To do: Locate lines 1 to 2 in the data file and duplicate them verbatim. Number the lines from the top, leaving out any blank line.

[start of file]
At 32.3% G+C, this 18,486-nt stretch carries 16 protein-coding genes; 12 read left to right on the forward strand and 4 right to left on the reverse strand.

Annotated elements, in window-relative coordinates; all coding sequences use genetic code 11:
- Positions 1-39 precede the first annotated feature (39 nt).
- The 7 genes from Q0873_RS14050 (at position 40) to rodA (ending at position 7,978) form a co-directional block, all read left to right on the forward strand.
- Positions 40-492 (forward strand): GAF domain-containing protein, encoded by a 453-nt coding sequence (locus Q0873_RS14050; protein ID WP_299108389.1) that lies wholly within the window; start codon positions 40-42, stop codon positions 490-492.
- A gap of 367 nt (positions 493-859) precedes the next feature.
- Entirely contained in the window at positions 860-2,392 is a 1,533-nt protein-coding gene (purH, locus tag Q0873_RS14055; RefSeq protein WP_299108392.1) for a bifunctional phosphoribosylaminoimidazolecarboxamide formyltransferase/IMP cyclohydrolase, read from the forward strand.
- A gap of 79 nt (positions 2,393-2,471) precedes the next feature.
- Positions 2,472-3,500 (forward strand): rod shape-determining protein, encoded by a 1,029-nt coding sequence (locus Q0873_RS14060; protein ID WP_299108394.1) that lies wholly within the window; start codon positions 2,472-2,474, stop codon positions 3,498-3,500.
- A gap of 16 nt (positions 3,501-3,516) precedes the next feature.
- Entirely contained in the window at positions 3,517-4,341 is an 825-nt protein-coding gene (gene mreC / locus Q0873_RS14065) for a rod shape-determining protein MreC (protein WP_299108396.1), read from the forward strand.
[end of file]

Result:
At 32.3% G+C, this 18,486-nt stretch carries 16 protein-coding genes; 12 read left to right on the forward strand and 4 right to left on the reverse strand.

Annotated elements, in window-relative coordinates; all coding sequences use genetic code 11: